5 Most Common English Grammar Mistakes
These common English grammar mistakes are made by both native speakers and English language learners. As a non-native speaker, you may well have seen signage, heard English news presenters or actors or read English language online content that contains a few of these common English grammar mistakes. Here, we list these mistakes, then provide the grammatical rules and examples of incorrect and correct use of these mistakes. Native speakers and English learners both can attain perfect English grammar with this useful guide to English grammar in use.
Common Grammar Mistakes and How to Correct Them
- Who/whom … that
The rules: “Who” refers to the subject of a sentence; “whom” refers to the object.
How to use each word: Correct usage is guaranteed if you associate the word “who” with “she’, and ‘whom’ with “her”. You will then know which word to use by framing them as questions, i.e.: “Who did this? She did” – so “who” is correct. “Whom should we ask? Ask her” – so “whom” is correct.
Note, never use “that” instead of “who” or “whom”. When referring to a person, you should not use the word “that”.
|Whom shall I call?||Who shall I call?|
|Who is attending?||Whom is attending?|
|Sheila is the person who did that.||Sheila is the person that did that.|
The rules: Affect is a verb – “to affect” – meaning to influence or have an impact on something. Effect is a noun – “a positive effect” – referring to the result of being affected by something.
There is also a verb “to effect”, meaning to bring something about – “to effect a change” but it’s not part of common English usage so we will focus on affect and effect
|Painting the room pink has a pretty effect||Painting the room pink has a pretty affect|
|The fires affected both people and animals||The fires effected both people and animals|
- I.e. and e.g.
These two abbreviations are commonly confused. but they mean very different things.
The rules: I.e. means “that is” or “in other words”. E.g. means “for example”. It comes from the Latin words “exempli gratia”.
Write these abbreviations as “i.e.” and “e.g.” only when writing informally. In formal documents, write out the meanings (“for example” or “that is”).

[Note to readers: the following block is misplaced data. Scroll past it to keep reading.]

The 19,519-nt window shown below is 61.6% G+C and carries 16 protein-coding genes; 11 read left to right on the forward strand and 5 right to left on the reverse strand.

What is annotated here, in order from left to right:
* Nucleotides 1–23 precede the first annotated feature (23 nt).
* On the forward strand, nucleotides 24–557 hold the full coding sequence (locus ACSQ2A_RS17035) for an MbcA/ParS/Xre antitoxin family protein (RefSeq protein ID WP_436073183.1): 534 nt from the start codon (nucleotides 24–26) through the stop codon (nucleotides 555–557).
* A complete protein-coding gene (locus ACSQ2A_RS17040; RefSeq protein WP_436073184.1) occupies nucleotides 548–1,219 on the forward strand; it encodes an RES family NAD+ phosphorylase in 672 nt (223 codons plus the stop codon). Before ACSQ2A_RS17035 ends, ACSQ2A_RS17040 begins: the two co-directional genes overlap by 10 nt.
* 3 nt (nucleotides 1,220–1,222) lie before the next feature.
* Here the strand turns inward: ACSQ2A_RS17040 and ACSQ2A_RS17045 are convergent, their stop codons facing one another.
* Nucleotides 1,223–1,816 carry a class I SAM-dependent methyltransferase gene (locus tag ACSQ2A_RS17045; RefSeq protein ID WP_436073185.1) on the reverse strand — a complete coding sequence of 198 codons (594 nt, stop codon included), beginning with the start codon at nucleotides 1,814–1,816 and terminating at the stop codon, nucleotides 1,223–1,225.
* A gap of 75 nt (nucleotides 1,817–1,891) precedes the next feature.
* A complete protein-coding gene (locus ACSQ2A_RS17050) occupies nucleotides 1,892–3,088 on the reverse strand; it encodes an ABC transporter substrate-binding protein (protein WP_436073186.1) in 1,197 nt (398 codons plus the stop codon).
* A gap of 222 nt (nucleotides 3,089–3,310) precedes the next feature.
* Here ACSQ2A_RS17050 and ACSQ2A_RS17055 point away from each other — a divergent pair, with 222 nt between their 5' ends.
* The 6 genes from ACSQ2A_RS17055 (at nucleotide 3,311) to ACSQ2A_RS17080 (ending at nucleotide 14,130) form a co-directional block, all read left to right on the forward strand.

|She loves all citrus e.g. oranges, tangerines, grapefruit||She loves all citrus i.e. oranges, tangerines, grapefruit|
|He hates the cold – i.e. he’s not coming to Alaska||He hates the cold – e.g. he’s not coming to Alaska|
- Misplaced apostrophes
Incorrect placement of apostrophes is one of the most common grammar mistakes in the English language. Understanding the rules is all you need to use apostrophes correctly.
The rules: Apostrophes show possession. To show that something belongs to one person, place the apostrophe before the ‘s’. For instance, “The dog’s bowl.” To show that something belongs to more than one person, place the apostrophe after the ‘s’. For example, “The dogs’ bowl.”
Apostrophes are also used to contract two adjoining words, replacing a missing letter. For example, “don’t” has apostrophe where the “o” from “do not” should be.
Note: apostrophes are never used to make a word, even in number form, plural.
|The cats are in the tree||The cat’s are in the tree|
|Books for the library||Book’s for the library|
|In the 1900s||In the 1900’s|
|The girls’ dresses are ready for them to collect||The girls dresses are ready for them to collect|
|Jane’s horse is over there||Janes horse is over there|
- Could/would/should of
Because the contracted form of “could have” – “could’ve” – sounds like “could of” when spoken, this common mistake of replacing “have” with “of” is occurs when they follow “should” and “would”.
The rules: Could, would and should – we can use “should” to apply to the three words: “Should’ve” and “Should have” are both correct; the latter is more formal. “Should of” in written form, has not meaning and is grammatically incorrect. What the writer means is “should have”. The shortened version of “should have” is “should’ve”.
|We could’ve saved some money there today||We could of saved some money there today|
|I would have filled up with gas then||I would of filled up with gas then|
|You should’ve told me this||You should of told me this|